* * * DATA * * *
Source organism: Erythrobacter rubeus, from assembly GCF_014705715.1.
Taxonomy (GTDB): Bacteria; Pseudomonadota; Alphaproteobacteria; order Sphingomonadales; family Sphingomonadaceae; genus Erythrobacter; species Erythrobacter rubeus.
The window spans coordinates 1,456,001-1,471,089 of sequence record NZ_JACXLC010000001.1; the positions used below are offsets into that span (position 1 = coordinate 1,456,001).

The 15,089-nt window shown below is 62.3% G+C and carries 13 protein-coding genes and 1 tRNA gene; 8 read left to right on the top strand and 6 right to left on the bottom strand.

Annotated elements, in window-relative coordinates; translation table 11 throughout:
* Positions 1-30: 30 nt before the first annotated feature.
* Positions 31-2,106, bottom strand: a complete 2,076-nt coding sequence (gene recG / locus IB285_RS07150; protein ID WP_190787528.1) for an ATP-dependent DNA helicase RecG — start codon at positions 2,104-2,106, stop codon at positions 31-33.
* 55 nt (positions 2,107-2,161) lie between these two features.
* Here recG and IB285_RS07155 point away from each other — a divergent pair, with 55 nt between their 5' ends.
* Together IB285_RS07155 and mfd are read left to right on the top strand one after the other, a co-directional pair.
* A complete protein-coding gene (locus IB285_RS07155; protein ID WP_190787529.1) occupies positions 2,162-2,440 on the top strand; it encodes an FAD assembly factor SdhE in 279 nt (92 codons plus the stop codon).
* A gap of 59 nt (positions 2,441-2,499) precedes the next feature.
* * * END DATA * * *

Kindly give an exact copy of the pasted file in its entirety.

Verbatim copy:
Source organism: Erythrobacter rubeus, from assembly GCF_014705715.1.
Taxonomy (GTDB): Bacteria; Pseudomonadota; Alphaproteobacteria; order Sphingomonadales; family Sphingomonadaceae; genus Erythrobacter; species Erythrobacter rubeus.
The window spans coordinates 1,456,001-1,471,089 of sequence record NZ_JACXLC010000001.1; the positions used below are offsets into that span (position 1 = coordinate 1,456,001).

The 15,089-nt window shown below is 62.3% G+C and carries 13 protein-coding genes and 1 tRNA gene; 8 read left to right on the top strand and 6 right to left on the bottom strand.

Annotated elements, in window-relative coordinates; translation table 11 throughout:
* Positions 1-30: 30 nt before the first annotated feature.
* Positions 31-2,106, bottom strand: a complete 2,076-nt coding sequence (gene recG / locus IB285_RS07150; protein ID WP_190787528.1) for an ATP-dependent DNA helicase RecG — start codon at positions 2,104-2,106, stop codon at positions 31-33.
* 55 nt (positions 2,107-2,161) lie between these two features.
* Here recG and IB285_RS07155 point away from each other — a divergent pair, with 55 nt between their 5' ends.
* Together IB285_RS07155 and mfd are read left to right on the top strand one after the other, a co-directional pair.
* A complete protein-coding gene (locus IB285_RS07155; protein ID WP_190787529.1) occupies positions 2,162-2,440 on the top strand; it encodes an FAD assembly factor SdhE in 279 nt (92 codons plus the stop codon).
* A gap of 59 nt (positions 2,441-2,499) precedes the next feature.